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A Nation of Unrest: Addressing Politics Through Poetry

A soft light shined down on Suzannah Van Gelder’s long, curly red hair. She stood behind a podium, and tightly held a sheet of paper.

“Silent is the aftermath of a school shooting,” Van Gelder said, as her hands gripped the podium. The full crowd fell silent.

“An Orlando nightclub shooting. A Las Vegas concert shooting. So…I have these thoughts.”

Sophomore Suzannah Van Gelder reads her poem, “The New Communion” at the Spit That! showcase on Oct. 10, 2017.

Van Gelder, a member of Spit That!, Ithaca College’s spoken word poetry club, shared her poem during a recent performance at Ithaca College. Her poem, “The New Communion,” addresses gun violence and male dominance in American history.

“I just wanted to think of a world where women of all colors, creeds and religious backgrounds created the world, because they really are champions for everyone,” Van Gelder said.

A Nation of Unrest

Van Gelder explains her poem: “I just wanted to think of a world where women of all colors, creeds and religious backgrounds created the world, because they really are champions for everyone.”

On Oct. 11, 2017, Spit That! held its first performance of the semester in the Handwerker Gallery on the Ithaca College campus. The theme, “A Nation of Unrest,” aimed to address America’s political climate through poetry. Eight poets recited their works addressing gun control, protests, racism, and sexism.

“We wanted to have a night devoted to speaking about what’s happening in this country,” senior Courtney Ravelo, co-president of Spit That!, said. “There are a lot of topics being covered.”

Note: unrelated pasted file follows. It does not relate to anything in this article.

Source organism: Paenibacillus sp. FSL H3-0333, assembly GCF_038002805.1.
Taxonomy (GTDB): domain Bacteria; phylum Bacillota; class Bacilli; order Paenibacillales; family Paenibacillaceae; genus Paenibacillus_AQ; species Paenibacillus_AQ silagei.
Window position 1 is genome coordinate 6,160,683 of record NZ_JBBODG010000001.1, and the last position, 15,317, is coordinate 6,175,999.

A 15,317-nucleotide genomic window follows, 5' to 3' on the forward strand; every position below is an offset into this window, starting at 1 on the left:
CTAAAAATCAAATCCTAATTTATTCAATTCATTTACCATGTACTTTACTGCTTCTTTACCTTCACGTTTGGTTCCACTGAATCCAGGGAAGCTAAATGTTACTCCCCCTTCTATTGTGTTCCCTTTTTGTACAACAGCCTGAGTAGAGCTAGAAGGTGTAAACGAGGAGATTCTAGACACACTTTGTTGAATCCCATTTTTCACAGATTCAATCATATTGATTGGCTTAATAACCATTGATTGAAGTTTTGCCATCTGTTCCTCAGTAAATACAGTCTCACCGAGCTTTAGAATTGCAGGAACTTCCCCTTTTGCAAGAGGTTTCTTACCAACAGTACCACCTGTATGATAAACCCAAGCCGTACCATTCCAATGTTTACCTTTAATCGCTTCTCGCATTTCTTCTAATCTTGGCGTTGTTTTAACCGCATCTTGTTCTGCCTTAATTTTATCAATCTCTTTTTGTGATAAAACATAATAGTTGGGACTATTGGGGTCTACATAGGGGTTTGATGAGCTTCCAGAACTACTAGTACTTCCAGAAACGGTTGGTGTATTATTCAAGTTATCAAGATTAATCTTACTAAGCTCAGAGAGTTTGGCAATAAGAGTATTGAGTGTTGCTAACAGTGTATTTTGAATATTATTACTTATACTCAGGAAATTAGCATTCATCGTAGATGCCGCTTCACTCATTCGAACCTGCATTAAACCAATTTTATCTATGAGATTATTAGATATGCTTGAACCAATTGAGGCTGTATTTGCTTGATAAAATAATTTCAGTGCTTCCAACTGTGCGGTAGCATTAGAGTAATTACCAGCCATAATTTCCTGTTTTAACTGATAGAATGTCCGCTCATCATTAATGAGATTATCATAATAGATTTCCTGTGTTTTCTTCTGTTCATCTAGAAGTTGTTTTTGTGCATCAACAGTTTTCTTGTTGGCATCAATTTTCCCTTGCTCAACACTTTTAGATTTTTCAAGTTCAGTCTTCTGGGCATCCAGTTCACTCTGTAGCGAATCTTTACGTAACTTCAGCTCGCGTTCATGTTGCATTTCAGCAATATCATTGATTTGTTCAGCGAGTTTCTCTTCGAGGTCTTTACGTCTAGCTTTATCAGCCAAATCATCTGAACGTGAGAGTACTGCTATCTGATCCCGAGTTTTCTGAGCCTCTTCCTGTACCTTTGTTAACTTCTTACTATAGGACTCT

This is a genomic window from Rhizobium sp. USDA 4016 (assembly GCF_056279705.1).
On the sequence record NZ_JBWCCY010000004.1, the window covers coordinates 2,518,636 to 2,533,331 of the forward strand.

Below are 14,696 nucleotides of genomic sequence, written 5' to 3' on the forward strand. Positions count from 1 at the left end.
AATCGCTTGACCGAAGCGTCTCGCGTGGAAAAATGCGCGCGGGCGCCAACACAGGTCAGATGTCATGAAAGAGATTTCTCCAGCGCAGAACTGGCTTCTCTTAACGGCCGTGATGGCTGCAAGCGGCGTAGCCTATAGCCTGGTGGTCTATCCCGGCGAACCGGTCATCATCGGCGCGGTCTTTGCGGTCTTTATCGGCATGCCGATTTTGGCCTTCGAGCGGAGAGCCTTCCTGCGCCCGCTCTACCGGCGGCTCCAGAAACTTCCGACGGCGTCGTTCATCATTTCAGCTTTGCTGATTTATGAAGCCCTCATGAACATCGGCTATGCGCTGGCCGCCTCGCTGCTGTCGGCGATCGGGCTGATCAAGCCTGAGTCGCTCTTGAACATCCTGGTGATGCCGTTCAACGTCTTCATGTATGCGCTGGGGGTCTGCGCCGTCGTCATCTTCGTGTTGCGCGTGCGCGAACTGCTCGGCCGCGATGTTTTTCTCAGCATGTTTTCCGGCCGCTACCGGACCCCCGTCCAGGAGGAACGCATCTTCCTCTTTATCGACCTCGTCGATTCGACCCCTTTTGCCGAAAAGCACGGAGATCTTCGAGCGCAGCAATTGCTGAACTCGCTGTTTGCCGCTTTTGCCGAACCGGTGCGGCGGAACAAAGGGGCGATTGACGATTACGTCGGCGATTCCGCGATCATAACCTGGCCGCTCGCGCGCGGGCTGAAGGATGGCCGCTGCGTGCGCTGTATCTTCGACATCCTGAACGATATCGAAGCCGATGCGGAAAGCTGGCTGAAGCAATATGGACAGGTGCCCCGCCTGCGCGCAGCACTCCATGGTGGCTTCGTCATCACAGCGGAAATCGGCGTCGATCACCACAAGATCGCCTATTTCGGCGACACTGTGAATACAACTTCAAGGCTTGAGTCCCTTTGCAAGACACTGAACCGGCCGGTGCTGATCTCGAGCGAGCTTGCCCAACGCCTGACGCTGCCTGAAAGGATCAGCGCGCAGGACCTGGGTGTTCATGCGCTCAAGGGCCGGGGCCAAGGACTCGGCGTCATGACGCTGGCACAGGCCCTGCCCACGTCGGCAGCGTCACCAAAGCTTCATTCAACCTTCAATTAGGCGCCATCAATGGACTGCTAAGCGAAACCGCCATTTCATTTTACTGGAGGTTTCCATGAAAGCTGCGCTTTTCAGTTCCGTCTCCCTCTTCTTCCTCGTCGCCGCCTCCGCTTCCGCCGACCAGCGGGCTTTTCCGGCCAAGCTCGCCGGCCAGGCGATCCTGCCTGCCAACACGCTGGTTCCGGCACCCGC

A Reason to Speak

The club, founded in 2006 by Jaylene Clark, aims to develop member’s poetry techniques while spreading awareness of sociopolitical issues through poetry performances. Senior Noa Livernois, said poetry is, and has always been, linked to politics.

Seniors Courtney Ravelo (left) and Noa Livernois are the co-presidents of Spit That!, Ithaca College’s spoken poetry group

“I feel like the idea that art isn’t political is weird and strange,” Livernois said. “It’s really important to bring politics into a space that already just goes for it because you can actually talk about things. You don’t have to hold back, censor yourself, or change your opinions.”

Van Gelder said she feels obligated to address political inequalities. She said she likes to explore social justice issues through the arts.

“I think my poem relates to the sense of unrest in our country,” Van Gelder said. “When history is written by only one demographic it only works for that one demographic. If history is written by white men and if politics are controlled by white men – particularly rich white men – it only works for rich white men.”

Everything is Political

Livernois, who did not read a poem at the event, said almost everything Spit That! focuses on relates to America’s political climate. Most of the members in the group, they said, are inherently involved in politics based on their identities.

“A statement I live by is that the personal is political,” Livernois said. “Politics can seem like an alienated concept, but when you think about it, everything is political….We shouldn’t be afraid of [speaking up] because our whole life is political.”

Ravelo said she believes keeping quiet about political turmoil is a privilege, and Spit That! is an opportunity to address both this privilege and politics.

“What we strive for when we speak about these issues is just that silence is a bigger statement than an actual statement,” Ravelo said. “You can’t just choose to ignore the things that don’t affect you.”

Spit That! meets every Tuesday night at 8:30 p.m. in the ALS room in West Tower when classes are in session. More information can be found here.

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